The teeth are a nightmare! I don't think a worse job of sharpening has ever been done to a piece of spring steel. Teeth are all over the place, high, low, unevenly spaced; even the file that did it must have been dull because the metal removed is a burr outboard of the gullet it was gnawed out of!

But even though there are a litany of concerns, it is still a lovely piece of late 19th century tool work.

Matt got back to me with much cheer and encouragement. Through his extensive archive of material concerning all things saw worthy, he forwarded me the following information:

"A quick update....I identified the make of your Brooklyn Saw Co was definitely made by Harvey Peace. I found one in the 1890 Harvey Peace catalog...No. 101 etched with "Brooklyn Saw Co.". Its a panel saw (small hand saw) and the catalog mentioned it was available in 14 to 28 inch lengths. It was def a lower cost model, but a nice saw nonetheless."

My plans for this panel saw are to refurbish it to its former working glory. I will more than likely limit the repair of the tote to cleaning it and then regluing the horn, and leaving it as is. Since it is my first classic/vintage saw, I want the teeth joined and recut to its original 10 point. I'll clean up the plate following Matt's instructions and guidelines on The Saw Blog and this should yield me a nice saw worthy of the time and effort put into it to make it serviceable again.

I suppose I'll have to make a wall of glory like Matt now...

Post Tenebras, Lux
Dirus Canis
The Wolf and Moon™

Related Posts:
A Little Tillotson Saw

Thursday, February 24, 2011

An Introduction

Woodworking, Metalworking, and Steampunk: A New Era Arises
© 2011 Canis Dirus and The Wolf and Moon

An introduction: The basis of civil discourse and discussion.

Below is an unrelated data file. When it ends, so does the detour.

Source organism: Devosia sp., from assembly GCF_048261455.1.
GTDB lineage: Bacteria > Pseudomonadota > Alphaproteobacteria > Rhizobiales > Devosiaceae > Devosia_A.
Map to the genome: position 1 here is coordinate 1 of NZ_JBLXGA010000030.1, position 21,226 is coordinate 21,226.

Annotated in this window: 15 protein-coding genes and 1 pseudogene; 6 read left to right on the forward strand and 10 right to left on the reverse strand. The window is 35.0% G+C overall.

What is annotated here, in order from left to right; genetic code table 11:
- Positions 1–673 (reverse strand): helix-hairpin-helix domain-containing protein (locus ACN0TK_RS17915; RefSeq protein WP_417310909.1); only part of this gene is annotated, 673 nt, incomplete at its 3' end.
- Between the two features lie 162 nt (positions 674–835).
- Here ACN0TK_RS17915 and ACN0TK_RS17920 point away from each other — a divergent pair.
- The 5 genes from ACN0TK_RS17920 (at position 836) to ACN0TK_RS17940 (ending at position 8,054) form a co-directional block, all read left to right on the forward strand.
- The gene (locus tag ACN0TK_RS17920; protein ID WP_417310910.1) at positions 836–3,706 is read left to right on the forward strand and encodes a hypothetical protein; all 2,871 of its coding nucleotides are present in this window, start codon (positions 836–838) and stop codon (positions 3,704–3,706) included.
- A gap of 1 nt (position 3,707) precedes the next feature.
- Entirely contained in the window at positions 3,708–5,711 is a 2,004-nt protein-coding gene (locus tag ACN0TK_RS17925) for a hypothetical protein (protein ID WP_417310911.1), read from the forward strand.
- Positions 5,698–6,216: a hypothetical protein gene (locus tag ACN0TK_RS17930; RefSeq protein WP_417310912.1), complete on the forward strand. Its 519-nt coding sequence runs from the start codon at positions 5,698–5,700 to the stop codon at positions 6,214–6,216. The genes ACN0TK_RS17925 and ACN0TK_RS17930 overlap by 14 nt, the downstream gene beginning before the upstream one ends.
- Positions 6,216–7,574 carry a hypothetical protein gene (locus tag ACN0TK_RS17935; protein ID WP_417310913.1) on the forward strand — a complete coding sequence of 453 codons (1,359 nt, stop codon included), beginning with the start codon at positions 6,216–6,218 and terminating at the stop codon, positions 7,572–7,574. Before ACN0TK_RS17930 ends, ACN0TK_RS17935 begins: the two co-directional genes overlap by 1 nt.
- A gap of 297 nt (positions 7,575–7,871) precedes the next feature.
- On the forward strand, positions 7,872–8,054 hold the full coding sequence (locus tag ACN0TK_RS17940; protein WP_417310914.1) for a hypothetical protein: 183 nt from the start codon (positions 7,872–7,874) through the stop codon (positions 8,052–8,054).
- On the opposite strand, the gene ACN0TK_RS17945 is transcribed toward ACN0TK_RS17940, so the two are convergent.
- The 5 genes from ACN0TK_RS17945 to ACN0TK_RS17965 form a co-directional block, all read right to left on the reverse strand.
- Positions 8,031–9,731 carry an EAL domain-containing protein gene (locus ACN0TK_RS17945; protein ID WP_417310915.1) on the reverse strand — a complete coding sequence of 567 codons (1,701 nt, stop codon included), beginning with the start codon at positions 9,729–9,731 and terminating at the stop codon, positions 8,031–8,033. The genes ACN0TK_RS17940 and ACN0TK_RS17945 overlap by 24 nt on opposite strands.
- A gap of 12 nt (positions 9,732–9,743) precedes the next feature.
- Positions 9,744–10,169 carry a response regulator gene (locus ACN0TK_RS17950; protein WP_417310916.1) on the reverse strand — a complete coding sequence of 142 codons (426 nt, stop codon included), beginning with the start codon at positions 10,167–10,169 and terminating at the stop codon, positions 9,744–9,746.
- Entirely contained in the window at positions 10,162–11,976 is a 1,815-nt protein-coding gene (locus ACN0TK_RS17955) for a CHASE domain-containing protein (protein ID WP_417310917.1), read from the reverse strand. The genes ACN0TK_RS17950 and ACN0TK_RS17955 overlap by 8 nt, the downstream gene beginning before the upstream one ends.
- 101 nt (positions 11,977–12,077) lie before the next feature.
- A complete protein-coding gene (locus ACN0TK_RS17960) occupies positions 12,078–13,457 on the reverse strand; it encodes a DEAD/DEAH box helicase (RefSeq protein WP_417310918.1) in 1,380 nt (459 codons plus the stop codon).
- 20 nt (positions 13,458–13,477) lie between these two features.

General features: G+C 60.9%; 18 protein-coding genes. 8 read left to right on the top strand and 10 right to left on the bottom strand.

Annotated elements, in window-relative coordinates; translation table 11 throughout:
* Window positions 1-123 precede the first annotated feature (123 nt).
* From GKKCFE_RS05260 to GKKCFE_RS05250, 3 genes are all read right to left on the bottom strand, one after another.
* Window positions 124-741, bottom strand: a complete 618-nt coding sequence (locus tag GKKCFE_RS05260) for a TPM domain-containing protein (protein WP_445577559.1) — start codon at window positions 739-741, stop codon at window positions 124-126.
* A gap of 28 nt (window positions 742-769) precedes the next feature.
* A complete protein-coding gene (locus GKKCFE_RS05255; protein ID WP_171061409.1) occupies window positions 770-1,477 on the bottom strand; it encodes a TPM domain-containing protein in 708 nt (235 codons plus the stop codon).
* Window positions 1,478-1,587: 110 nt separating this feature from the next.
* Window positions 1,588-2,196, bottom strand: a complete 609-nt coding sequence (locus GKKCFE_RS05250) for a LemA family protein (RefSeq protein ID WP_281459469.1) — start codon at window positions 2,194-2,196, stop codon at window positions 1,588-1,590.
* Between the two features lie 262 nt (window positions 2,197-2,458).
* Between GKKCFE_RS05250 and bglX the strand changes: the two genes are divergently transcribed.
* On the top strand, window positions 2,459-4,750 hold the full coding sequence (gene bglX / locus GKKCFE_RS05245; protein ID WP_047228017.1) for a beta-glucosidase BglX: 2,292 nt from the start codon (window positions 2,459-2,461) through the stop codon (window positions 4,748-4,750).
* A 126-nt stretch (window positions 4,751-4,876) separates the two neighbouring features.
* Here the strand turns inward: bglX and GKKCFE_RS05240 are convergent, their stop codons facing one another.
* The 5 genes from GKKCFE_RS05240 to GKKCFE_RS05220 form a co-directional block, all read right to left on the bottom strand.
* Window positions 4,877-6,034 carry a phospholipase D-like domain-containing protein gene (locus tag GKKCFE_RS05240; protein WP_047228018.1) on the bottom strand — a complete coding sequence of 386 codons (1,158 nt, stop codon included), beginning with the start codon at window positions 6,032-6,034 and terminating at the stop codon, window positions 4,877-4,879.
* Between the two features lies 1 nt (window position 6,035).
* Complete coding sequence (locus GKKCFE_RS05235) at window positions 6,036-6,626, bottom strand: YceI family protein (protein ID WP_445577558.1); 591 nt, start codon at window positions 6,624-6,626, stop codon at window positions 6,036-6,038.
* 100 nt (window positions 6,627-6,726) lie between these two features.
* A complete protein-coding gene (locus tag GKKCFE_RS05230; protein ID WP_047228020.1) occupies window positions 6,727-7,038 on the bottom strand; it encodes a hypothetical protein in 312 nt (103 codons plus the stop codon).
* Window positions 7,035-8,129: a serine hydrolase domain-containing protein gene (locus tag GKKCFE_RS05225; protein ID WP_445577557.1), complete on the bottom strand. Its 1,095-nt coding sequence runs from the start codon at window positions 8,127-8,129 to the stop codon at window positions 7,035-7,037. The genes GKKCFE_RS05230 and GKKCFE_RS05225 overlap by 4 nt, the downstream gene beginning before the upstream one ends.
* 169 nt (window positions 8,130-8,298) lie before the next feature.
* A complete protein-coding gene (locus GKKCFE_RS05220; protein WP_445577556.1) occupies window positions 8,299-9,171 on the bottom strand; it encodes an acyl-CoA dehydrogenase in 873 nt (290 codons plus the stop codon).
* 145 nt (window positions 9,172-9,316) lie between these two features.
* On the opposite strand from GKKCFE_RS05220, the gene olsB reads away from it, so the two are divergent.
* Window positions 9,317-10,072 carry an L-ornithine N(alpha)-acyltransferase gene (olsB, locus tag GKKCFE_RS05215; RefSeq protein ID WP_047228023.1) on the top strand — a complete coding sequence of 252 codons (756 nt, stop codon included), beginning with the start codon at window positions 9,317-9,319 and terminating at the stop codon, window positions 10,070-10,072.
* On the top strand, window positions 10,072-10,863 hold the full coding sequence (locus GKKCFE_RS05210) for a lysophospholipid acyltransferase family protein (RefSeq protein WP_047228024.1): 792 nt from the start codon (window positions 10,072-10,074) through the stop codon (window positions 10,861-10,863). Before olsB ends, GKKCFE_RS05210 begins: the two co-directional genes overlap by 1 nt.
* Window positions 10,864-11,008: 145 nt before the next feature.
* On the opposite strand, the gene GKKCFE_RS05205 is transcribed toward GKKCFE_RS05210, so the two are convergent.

I'm a soldier of fortune roaming the hinterlands of Afghanistan waiting for the day when I am no longer needed. That day may or may not be far off, as there is no one sage enough to determine the needs of governments or the corporations we have allowed to dominate and run the institutions our forefathers left in our care.

My interests are more mundane, if you can call them that. As you assuredly noted in my profile, I have an interest in not only woodworking, but metal working and steam power too. I prefer to work with hand tools rather than noisy and indelicate electrical gear, though I will use them as circumstances dictate.. Much to my chagrin, I must admit that I would love to own a proper mill and metal lathe regardless of how they are powered. The accuracy and dependability of good American iron cannot be disputed, and as such I still consider them to be indispensible in the creation of quality items. I do not doubt though, that one day I will have the opportunity to build a steam engine and power my equipment with it.

Here is what I propose we should do together. I wish to explore with you, not only a practical and attractive competence in woodworking, but an adequate understanding and ability in metalworking, one that we can share and build upon. I fear that there is coming a reckoning that many of us are unprepared for, and I want to learn as much from you as I can, while in turn teaching what little I know in return. Perhaps between the two of us, we can insure that we are better prepared and ready for the next rise of America.

My posts will be sparse at first. Until such time as I have, well, the time to share things with you, projects and ideas, I will be limited to past items and ideas. None the less, the road to victory starts with the first step.

This step.

Post Tenebras, Lux